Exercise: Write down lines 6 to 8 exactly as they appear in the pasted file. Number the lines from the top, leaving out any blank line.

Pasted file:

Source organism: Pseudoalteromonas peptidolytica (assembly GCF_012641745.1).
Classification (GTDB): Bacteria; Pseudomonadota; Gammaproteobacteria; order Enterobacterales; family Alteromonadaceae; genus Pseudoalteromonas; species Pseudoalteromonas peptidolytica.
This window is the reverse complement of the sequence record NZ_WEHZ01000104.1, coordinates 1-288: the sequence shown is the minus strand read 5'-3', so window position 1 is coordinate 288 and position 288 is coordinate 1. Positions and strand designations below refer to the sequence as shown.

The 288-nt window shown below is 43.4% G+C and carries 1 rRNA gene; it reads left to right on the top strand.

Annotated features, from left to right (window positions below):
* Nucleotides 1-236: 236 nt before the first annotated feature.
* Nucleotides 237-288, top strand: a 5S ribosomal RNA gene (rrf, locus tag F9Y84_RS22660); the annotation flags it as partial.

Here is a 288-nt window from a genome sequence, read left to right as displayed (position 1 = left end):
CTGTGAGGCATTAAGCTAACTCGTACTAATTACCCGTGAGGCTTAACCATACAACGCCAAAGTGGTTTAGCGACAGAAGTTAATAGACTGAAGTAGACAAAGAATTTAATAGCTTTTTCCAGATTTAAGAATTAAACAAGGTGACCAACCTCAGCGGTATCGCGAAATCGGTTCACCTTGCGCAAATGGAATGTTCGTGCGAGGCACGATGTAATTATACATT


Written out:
* Nucleotides 1-236: 236 nt before the first annotated feature.
* Nucleotides 237-288, top strand: a 5S ribosomal RNA gene (rrf, locus tag F9Y84_RS22660); the annotation flags it as partial.

Here is a 288-nt window from a genome sequence, read left to right as displayed (position 1 = left end):